• Now REALLY get those goals met. Whatever you need to do to keep yourself on track, do it. Sit with your eyes closed and think about your personality and what really, truly keeps you motivated. Maybe you write affirmations every day, or you post something on Facebook for all your friends to see, or you call your mom every weekend because you know she will ask. Do what works for you — even better if you do a few different things. Also, you’ve heard it time and time again, you need some sort of a reward system. Once again, you know yourself. Just pick something reasonable that won’t blow any of your other goals (i.e., budget or dietary type goals).
  • Don’t forget about stress relief! Always have a few tricks up your sleeve for when all the planning in the world isn’t helping and you feel major stress attacking. The best remedy is something that isn’t tied to your hobbies or chores. This will give your brain a chance to really relax and let go of what’s been bothering you.

Daily Burnout specific tips. Keep chanting to yourself over and over “Stressing to death is NOT  a badge of honor”. Yes, there are things you have to get done. And getting those things done is admirable. But if you can cut a few things that are stressing you out with things you love, you will do better across the board. If you do something as drastic as let the dishes go undone for one night (the horror!) the world will not end. And if that does happen, don’t go through some guilt trip. You still rock at life.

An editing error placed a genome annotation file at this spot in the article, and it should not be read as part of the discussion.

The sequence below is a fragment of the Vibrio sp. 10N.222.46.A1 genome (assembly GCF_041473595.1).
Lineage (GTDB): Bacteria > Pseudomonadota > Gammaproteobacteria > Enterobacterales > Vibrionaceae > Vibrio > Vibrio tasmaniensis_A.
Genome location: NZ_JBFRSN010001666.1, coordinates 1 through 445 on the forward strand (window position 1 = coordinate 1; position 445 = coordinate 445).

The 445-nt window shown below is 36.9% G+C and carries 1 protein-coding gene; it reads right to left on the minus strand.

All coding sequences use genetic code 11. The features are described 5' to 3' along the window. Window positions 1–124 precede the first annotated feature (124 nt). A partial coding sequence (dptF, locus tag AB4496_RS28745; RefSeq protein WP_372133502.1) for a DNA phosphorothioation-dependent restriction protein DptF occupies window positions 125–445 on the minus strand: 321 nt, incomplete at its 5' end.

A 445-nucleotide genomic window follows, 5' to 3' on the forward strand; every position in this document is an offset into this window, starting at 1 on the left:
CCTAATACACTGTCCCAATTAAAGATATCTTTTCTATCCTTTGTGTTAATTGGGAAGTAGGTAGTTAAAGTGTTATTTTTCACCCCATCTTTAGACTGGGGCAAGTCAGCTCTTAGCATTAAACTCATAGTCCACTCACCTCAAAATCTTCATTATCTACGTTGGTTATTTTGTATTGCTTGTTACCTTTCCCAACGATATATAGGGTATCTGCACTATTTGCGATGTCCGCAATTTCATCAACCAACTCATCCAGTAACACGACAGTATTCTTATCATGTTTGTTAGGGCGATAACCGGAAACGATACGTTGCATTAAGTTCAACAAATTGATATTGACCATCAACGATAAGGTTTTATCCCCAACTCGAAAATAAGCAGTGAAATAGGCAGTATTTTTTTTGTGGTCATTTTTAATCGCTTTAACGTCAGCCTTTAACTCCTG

Creative burnout specific tips. If you only have one or two hobbies, or have job/hobby overlap like I mentioned above, make sure you take breaks. If your passion starts to feel like a chore, take a break before you start to hate it. As an added bonus, branching out to something outside your usual hobbies can give you new perspective on the things you love. If you’re an avid sewer, take a break for some photography. Maybe one shot will inspire a new fabric design you create you self — it could happen! If you have a large variety of hobbies, sometimes you will face the feeling that you’re not really getting anywhere. I know I feel like that from time to time. In this case, see what you can do to overlap techniques and materials.  Mixing things up like that is a great way to break new proud and feel accomplished. 

If you only take one thing away from today’s Firestarter Friday, remember this — when you’re excited and inspired, it’s hard to feel burned out.